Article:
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Biotech's $20 billion Merger Monday sparks hope for more deals

Key Points
  • There were only 12 public deals in the biotech sector last year, for a total value of $50 billion.
  • Three weeks into 2018, deal activity is already almost halfway to 2017's tally.
  • A pickup in M&A activity is always a bull thesis for biotech investors.
VIDEO2:1002:10
Merger Monday for biotech

Three weeks into 2018, deal activity in the biotech sector is already almost halfway to what it was in 2017, at least in terms of size.

In the early hours of Monday morning, French drug giant Sanofi said it would buy hemophilia drugmaker Bioverativ, a Biogen spinout that is less than a year old, for $11.6 billion. Hours later, cancer drugmaker Celgene announced a deal for its partner, Juno Therapeutics, for $9 billion.

A pickup in M&A activity is always a bull thesis for biotech investors, especially after what Jefferies analyst Michael Yee called "a relatively lackluster year for biopharma M&A" in 2017.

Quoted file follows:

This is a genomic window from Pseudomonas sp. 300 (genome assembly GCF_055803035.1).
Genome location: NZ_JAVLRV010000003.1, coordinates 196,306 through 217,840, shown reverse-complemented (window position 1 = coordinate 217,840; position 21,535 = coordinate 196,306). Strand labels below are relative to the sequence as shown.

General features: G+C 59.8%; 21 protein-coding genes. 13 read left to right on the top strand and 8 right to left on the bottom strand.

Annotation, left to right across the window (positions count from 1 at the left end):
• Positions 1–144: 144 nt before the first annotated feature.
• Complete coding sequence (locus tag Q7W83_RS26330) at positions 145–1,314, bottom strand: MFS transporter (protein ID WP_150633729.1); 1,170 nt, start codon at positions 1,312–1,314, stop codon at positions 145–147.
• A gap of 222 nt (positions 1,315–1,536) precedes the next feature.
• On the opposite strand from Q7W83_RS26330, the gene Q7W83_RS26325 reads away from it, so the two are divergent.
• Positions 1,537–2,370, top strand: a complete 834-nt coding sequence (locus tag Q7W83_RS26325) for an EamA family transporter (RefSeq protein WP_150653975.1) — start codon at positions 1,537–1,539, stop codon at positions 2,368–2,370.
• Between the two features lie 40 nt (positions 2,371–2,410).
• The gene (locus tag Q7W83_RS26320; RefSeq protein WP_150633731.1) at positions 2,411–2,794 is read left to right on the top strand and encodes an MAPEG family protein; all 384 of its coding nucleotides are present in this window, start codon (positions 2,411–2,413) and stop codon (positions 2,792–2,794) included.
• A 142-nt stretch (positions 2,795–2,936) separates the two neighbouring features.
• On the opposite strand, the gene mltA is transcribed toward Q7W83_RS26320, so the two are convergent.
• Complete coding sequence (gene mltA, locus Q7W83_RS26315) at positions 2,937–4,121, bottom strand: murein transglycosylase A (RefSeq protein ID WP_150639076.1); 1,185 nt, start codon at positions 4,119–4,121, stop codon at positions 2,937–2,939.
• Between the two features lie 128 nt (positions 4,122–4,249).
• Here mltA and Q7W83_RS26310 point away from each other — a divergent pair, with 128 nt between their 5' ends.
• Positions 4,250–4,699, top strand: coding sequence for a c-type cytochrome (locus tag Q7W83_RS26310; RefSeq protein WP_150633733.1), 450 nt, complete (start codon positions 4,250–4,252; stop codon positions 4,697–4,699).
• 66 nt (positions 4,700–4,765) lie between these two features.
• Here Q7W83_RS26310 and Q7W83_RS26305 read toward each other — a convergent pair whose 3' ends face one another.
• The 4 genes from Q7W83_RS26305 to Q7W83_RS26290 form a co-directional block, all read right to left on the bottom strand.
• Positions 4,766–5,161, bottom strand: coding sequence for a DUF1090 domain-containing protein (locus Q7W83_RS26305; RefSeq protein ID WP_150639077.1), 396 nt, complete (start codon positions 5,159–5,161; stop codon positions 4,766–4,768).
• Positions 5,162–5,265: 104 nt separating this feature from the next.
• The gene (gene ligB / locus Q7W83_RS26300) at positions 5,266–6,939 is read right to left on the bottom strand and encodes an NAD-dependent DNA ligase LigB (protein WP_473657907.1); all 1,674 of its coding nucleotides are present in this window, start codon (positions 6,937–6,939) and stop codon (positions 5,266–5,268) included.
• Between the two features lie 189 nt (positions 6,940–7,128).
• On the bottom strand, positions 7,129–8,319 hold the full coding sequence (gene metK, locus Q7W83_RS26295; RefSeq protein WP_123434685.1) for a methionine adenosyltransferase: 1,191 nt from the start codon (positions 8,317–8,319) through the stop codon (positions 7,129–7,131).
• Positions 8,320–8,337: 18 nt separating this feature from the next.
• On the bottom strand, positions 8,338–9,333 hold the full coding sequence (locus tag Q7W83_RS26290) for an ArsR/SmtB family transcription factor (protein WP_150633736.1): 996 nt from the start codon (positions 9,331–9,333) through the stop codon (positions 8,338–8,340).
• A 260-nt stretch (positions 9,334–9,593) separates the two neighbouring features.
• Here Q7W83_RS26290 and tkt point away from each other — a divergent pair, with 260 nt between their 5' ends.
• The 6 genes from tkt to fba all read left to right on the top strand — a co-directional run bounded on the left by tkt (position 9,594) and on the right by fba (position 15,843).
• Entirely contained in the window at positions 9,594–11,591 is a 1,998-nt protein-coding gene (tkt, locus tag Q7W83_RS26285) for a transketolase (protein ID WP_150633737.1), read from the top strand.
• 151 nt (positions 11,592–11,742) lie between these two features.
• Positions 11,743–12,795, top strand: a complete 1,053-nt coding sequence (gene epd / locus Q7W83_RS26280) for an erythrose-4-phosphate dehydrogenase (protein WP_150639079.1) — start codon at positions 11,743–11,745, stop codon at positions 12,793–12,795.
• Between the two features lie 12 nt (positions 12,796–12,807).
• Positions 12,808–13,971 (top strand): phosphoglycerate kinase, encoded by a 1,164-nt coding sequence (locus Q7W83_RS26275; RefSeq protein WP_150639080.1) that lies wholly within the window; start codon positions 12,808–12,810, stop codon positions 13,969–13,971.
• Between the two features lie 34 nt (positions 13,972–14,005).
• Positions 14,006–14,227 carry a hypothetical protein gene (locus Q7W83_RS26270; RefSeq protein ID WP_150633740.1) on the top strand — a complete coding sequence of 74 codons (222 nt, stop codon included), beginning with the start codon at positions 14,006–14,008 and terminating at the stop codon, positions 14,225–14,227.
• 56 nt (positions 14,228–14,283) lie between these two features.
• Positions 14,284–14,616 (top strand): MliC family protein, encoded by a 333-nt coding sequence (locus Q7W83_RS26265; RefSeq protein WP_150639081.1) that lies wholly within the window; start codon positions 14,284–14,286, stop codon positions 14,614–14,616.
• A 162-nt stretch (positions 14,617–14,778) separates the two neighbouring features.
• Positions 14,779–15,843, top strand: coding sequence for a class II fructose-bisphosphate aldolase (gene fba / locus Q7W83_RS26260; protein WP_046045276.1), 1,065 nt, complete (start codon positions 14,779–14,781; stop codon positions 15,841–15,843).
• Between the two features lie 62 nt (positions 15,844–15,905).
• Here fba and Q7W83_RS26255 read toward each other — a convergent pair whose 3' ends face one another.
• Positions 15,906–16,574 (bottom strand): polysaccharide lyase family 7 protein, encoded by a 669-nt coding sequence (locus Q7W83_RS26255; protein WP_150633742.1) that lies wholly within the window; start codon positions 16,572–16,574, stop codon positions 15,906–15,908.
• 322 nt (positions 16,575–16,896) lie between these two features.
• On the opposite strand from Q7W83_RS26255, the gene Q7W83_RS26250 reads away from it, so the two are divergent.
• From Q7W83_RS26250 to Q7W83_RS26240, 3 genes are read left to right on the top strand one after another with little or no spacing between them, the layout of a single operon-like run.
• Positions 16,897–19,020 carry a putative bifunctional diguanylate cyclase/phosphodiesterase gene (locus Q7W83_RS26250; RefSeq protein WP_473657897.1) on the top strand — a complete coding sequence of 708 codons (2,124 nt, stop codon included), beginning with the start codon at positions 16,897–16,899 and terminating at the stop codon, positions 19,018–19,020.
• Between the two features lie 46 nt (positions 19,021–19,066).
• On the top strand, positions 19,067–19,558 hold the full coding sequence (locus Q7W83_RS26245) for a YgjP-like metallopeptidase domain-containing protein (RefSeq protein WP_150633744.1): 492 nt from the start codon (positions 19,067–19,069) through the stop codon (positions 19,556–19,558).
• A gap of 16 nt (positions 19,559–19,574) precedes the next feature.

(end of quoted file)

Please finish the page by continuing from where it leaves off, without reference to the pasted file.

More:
There were only 12 public deals last year, for a total value of $50 billion, Yee wrote in a research note last week — and a large portion of that was made up of J&J's $30 billion purchase of Swiss biotech Actelion.

Will deals, as biotech investors perennially hope, beget more deals? Biotech investors seem to think so, boosting the IBB biotech ETF by more than 2 percent Monday, and the XBI (in which both Bioverativ and Juno are among the heaviest-weighted stocks) by 3.5 percent. Cue the matchmaking.

Who has the most cash?

Gilead, Amgen, Pfizer, Merck and Johnson & Johnson top out the list of biggest cash holders, according to Baird Research. The list breaks out overseas holdings versus cash in the U.S. — seen as important in light of the tax overhaul giving U.S. companies cheaper access to their overseas cash piles.

ONE TIME USE: Biopharma cash balances

Though Gilead acquired Kite Pharma last year for $11.9 billion in the year's other major biotech deal, it's still got $41 billion, Baird points out, as does Amgen. Pfizer's cash, by Baird's tally, is $24 billion, though the pharma giant has signaled it has much greater spending power than that.

As for targets? Today's deals fall neatly into the pattern of preferred biotech buys in recent years: companies that make medicines for cancer and rare diseases.

RBC Capital Markets surveyed investors in December. Their top takeout picks: Clovis (cancer), Sage (neuroscience), Puma Biotechnology (cancer), Bluebird (rare diseases and cancer), and AveXis (rare diseases).